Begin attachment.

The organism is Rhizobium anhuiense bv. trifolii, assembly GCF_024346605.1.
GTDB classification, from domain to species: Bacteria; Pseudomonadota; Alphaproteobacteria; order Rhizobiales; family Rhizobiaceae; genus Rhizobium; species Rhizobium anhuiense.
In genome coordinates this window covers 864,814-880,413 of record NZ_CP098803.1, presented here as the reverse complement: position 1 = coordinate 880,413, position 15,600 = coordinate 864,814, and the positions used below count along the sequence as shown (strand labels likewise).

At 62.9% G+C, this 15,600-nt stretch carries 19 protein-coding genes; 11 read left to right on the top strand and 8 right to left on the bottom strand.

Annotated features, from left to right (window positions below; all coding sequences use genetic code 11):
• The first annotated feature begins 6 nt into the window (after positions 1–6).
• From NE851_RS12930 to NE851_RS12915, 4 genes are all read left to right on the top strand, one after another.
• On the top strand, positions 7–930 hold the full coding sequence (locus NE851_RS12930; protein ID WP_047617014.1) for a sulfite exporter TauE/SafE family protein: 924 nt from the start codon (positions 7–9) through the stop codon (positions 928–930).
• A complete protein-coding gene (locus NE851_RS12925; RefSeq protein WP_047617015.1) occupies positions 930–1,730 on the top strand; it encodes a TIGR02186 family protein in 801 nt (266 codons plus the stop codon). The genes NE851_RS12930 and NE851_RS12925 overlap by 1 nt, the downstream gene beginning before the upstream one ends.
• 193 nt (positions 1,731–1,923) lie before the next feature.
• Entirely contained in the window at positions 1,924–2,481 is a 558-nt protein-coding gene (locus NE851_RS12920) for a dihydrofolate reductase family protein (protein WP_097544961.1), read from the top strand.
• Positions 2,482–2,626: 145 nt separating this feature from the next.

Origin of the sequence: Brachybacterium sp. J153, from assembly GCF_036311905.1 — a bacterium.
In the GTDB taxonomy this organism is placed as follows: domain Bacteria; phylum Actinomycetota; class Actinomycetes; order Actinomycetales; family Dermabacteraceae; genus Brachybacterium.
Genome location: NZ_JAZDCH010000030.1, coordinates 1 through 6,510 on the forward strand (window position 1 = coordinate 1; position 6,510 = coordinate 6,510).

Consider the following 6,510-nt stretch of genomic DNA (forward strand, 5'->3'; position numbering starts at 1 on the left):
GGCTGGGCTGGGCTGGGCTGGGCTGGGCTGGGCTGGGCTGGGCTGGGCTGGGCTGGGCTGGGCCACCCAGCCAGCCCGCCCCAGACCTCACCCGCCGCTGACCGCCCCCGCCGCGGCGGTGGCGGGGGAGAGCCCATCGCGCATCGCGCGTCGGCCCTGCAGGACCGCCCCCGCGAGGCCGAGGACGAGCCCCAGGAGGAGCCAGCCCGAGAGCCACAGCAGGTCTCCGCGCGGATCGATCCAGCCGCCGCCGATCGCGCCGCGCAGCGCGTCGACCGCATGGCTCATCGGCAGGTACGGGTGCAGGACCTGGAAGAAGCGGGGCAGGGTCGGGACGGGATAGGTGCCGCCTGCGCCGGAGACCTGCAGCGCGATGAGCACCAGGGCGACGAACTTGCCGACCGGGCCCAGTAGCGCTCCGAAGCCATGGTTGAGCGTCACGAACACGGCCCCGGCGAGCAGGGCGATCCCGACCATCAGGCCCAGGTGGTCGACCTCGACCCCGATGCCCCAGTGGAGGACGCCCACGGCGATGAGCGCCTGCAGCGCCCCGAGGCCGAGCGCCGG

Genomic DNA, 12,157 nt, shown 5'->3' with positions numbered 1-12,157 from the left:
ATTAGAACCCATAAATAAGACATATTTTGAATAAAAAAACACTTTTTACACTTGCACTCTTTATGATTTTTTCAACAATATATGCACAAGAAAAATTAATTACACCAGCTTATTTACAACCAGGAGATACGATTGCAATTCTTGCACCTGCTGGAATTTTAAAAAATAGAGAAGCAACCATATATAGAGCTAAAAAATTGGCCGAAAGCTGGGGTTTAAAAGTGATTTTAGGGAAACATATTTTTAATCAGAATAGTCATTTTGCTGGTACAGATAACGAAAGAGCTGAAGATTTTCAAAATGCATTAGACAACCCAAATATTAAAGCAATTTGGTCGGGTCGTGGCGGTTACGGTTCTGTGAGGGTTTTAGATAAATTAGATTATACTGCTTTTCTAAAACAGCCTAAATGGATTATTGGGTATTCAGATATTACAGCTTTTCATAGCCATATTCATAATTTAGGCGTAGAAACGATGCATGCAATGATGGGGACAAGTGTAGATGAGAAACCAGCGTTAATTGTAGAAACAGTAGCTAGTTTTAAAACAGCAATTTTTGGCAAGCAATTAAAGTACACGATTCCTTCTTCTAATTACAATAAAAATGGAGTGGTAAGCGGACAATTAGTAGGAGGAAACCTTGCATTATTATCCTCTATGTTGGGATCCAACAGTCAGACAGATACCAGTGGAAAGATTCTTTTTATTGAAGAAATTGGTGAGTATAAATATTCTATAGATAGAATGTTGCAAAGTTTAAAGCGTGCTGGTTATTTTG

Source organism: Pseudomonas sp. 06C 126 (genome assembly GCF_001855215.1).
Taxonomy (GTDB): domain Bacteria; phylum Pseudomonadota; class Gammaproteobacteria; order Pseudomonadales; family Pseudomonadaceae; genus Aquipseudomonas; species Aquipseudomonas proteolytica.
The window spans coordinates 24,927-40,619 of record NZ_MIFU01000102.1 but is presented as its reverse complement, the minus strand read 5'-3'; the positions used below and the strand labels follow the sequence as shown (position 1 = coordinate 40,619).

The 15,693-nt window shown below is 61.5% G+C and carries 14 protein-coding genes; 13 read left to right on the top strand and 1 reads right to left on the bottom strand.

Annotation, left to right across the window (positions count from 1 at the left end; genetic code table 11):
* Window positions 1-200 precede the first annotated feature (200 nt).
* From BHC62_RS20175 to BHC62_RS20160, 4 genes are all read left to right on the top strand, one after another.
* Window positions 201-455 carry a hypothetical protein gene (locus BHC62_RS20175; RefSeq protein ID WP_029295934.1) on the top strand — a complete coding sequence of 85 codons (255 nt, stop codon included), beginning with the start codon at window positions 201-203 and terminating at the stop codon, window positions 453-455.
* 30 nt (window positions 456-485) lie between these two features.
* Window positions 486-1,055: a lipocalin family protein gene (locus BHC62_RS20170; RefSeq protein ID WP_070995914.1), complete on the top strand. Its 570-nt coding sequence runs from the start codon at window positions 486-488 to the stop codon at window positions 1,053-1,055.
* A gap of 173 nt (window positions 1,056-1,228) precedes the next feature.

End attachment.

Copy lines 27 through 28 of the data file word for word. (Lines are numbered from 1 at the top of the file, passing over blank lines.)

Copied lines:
* Window positions 201-455 carry a hypothetical protein gene (locus BHC62_RS20175; RefSeq protein ID WP_029295934.1) on the top strand — a complete coding sequence of 85 codons (255 nt, stop codon included), beginning with the start codon at window positions 201-203 and terminating at the stop codon, window positions 453-455.
* 30 nt (window positions 456-485) lie between these two features.